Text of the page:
“Ammonia fountain” experiment

How to make a chemical fountain at home

In this amaz­ing ex­per­i­ment, you’ll see how the sol­u­bil­i­ty of am­mo­nia and the pow­er of at­mo­spher­ic pres­sure can be used to make a minia­ture chem­i­cal foun­tain.

Safe­ty pre­cau­tions

Wear a pro­tec­tive mask, gloves and glass­es. The ex­per­i­ment must be car­ried out in a well-ven­ti­lat­ed room. When con­duct­ing ex­per­i­ments with a large amount of am­mo­nia, use a round-bot­tomed flask.

Warn­ing! Only un­der adults su­per­vi­sion.

A sim­i­lar ex­per­i­ment is in­clud­ed in the MEL Chem­istry sub­scrip­tion

Reagents and equip­ment:

  • sodi­um hy­drox­ide (10 g);
  • 25% am­mo­nia so­lu­tion (20 ml);
  • con­ic flask;
  • round-bot­tomed flask;
  • cork with glass pipe;
  • 1% so­lu­tion of thy­molph­thalein;
  • crys­tal­liz­er;
  • wa­ter.

Step-by-step in­struc­tions

Sprin­kle sodi­um hy­drox­ide into the con­ic flask and add the am­mo­nia so­lu­tion. Col­lect the am­mo­nia that forms in the round-bot­tomed flask, turn­ing it up­side down. Seal with the cork with the glass pipe. Keep the flask up­side down. In the crys­tal­liz­er with wa­ter, add drops of the thy­molph­thalein so­lu­tion and stir. Im­merse the end of the glass pipe in the crys­tal­liz­er so a lit­tle wa­ter gets into it.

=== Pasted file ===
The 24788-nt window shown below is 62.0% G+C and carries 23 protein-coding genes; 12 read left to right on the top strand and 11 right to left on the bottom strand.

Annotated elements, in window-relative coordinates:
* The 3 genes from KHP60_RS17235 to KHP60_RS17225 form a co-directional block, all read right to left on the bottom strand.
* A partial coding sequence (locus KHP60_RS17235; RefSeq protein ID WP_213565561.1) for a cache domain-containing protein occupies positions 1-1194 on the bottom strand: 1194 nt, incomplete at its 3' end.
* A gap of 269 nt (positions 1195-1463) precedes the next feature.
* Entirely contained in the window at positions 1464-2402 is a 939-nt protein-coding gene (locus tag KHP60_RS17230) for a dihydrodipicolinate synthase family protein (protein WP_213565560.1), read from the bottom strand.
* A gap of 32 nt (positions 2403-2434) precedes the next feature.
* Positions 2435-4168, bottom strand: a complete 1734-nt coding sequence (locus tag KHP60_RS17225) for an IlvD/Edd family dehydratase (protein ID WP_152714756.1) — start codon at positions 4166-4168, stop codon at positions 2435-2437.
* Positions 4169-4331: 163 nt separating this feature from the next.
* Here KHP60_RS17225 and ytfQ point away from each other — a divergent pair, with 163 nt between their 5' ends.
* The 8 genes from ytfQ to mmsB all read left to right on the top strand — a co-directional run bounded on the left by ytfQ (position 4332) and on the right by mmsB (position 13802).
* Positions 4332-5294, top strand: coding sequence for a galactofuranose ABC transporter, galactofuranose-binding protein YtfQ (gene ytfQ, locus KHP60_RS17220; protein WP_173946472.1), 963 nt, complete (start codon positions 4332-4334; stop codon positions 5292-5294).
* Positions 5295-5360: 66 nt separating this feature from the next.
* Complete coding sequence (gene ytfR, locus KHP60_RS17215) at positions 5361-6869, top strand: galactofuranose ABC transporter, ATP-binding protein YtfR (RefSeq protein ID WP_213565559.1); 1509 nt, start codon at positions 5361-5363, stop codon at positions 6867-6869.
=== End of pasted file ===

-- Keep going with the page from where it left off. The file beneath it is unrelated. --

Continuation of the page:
Close the hole with your fin­ger and turn the flask the right way up. The liq­uid that re­mains in the pipe must get into the flask. You can do this ei­ther by shak­ing it vig­or­ous­ly (but you may ac­ci­den­tal­ly break the flask), or by open­ing the hole a lit­tle. As soon as the drop gets in­side the flask, sink the pipe into the wa­ter and ob­serve the liq­uid turn blue and rise up the pipe.

Pro­cess­es de­scrip­tion

In the re­ac­tion of sodi­um hy­drox­ide with the am­mo­nia so­lu­tion, am­mo­nia gas is re­leased. It is lighter than air, so the flask must be held up­side down to make it fill the flask. It is im­por­tant that the flask is com­plete­ly dry, as am­mo­nia has high sol­u­bil­i­ty in wa­ter. The am­mo­nia dis­solves in the drop of wa­ter that we left there, so the liq­uid is quick­ly sucked in­side. The pres­sure in­side the flask drops and the liq­uid is forced up­wards from the force of at­mos­phere pres­sure.